Cartesianism

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Cartesianism is the name given to the philosophical doctrine (or school) of René Descartes. Descartes is often regarded as the first thinker to emphasize the use of reason to develop the natural sciences.1 For him the philosophy was a thinking system that embodied all knowledge, and expressed it in this way:2

Cartesians view the mind as being wholly separate from the corporeal body. Sensation and the perception of reality are thought to be the source of untruth and illusions, with the only reliable truths to be had in the existence of a metaphysical mind. Such a mind can perhaps interact with a physical body, but it does not exist in the body, nor even in the same physical plane as the body.
In general, Cartesian thought divides the world into three areas of existence:

  • that inhabited by the physical body (matter),
  • that inhabited by the mind, and
  • that inhabited by God.

Geographical dispersal

In Holland, where Descartes had lived for a long time, Cartesianism was a doctrine popular mainly among university professors and lecturers. In Germany the influence of this doctrine was not relevant and followers of Cartesianism in the German-speaking border regions between these countries (e.g., the iatromathematician Yvo Gaukes from East Frisia) frequently chose to publish their works in Holland. In France, it was very popular, and gained influence also among Jansenists such as Antoine Arnauld, though there also, as in Italy, it became opposed by the church. In Italy, the doctrine failed to make inroads, probably since Descartes' works were placed on the Index in 1663.3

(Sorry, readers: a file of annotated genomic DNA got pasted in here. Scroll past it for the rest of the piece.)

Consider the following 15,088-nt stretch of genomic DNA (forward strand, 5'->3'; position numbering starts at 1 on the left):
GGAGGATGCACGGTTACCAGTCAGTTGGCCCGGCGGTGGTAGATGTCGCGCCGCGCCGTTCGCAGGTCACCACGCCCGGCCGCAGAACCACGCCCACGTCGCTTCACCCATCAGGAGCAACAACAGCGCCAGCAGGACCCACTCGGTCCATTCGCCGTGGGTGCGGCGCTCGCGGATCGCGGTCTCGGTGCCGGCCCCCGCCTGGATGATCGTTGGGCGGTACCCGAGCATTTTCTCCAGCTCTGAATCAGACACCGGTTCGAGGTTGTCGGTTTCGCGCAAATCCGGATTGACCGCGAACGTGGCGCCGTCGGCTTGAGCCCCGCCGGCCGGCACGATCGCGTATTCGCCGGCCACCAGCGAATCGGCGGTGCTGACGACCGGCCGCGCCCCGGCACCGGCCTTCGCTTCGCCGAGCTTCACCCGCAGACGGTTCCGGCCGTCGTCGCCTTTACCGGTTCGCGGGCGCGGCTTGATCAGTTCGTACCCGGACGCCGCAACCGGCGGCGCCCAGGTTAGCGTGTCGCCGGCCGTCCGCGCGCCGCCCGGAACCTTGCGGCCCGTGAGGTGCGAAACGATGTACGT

In England, due to religious and other reasons Cartesianism was not widely accepted.3 Though Henry More was initially attracted to the doctrine, his own changing attitudes toward Descartes mirrored those of the country: "quick acceptance, serious examination with accumulating ambivalence, final rejection."4

Notable Cartesians

See also

References

  1. ^ Emily Grosholz (1991). Cartesian method and the problem of reduction. Oxford University Press. ISBN 0-19-824250-6. "But contemporary debate has tended to...understand [Cartesian method] merely as the 'method of doubt'...I want to define Descartes's method in broader terms...to trace its impact on the domains of mathematics and physics as well as metaphysics." 
  2. ^ René Descartes; Translator John Veitch. "Letter of the Author to the French Translator of the Principles of Philosophy serving for a preface". Retrieved August 2013. 
  3. ^ a b c d e f g h i j k l Copleston, Frederick Charles (2003). A history of philosophy, Volume 4. Continuum International. p. 174. ISBN 978-0-8264-6898-7. 
  4. ^ Lennon, Thomas M.; John M. Nicholas; John Whitney Davis (1982). Problems of Cartesianism. McGill-Queen's Press. p. 4. ISBN 978-0-7735-1000-5. 

Bibliography

  • Francisque Bouillier, Histoire de la philosophie cartésienne (2 volumes) Paris: Durand 1854 (reprint: BiblioBazaar 2010).
  • Eduard Jan Dijksterhuis, Descartes et le cartésianisme hollandais. Études et documents Paris: PUF 1951.
  • Tad M. Schmaltz (ed.), Receptions of Descartes. Cartesianism and Anti-Cartesianism in Early Modern Europe New Yoork: Routledge 2005.
  • Richard A. Watson, The Downfall of Cartesianism 1673-1712. A Study of Epistemological Issues in Late 17th Century Cartesianism The Hague: Martinus Nijhoff 1966.







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